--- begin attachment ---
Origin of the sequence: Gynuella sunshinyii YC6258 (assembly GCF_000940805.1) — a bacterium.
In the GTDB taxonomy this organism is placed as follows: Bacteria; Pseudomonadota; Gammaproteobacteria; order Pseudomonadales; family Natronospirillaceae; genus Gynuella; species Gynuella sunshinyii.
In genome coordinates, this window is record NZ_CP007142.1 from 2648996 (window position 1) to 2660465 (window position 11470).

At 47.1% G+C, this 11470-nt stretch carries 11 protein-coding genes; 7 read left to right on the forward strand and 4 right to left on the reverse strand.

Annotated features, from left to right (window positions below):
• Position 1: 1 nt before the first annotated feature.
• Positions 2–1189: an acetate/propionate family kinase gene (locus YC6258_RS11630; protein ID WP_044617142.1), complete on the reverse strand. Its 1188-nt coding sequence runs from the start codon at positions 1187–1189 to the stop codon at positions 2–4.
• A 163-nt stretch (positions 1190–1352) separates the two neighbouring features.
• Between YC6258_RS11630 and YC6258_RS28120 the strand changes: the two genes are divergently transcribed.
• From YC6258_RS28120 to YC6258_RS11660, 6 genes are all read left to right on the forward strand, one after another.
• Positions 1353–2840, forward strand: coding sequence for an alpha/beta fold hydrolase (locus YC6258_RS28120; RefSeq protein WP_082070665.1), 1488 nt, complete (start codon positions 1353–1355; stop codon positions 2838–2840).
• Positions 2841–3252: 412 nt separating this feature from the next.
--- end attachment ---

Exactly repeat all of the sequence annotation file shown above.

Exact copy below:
Origin of the sequence: Gynuella sunshinyii YC6258 (assembly GCF_000940805.1) — a bacterium.
In the GTDB taxonomy this organism is placed as follows: Bacteria; Pseudomonadota; Gammaproteobacteria; order Pseudomonadales; family Natronospirillaceae; genus Gynuella; species Gynuella sunshinyii.
In genome coordinates, this window is record NZ_CP007142.1 from 2648996 (window position 1) to 2660465 (window position 11470).

At 47.1% G+C, this 11470-nt stretch carries 11 protein-coding genes; 7 read left to right on the forward strand and 4 right to left on the reverse strand.

Annotated features, from left to right (window positions below):
• Position 1: 1 nt before the first annotated feature.
• Positions 2–1189: an acetate/propionate family kinase gene (locus YC6258_RS11630; protein ID WP_044617142.1), complete on the reverse strand. Its 1188-nt coding sequence runs from the start codon at positions 1187–1189 to the stop codon at positions 2–4.
• A 163-nt stretch (positions 1190–1352) separates the two neighbouring features.
• Between YC6258_RS11630 and YC6258_RS28120 the strand changes: the two genes are divergently transcribed.
• From YC6258_RS28120 to YC6258_RS11660, 6 genes are all read left to right on the forward strand, one after another.
• Positions 1353–2840, forward strand: coding sequence for an alpha/beta fold hydrolase (locus YC6258_RS28120; RefSeq protein WP_082070665.1), 1488 nt, complete (start codon positions 1353–1355; stop codon positions 2838–2840).
• Positions 2841–3252: 412 nt separating this feature from the next.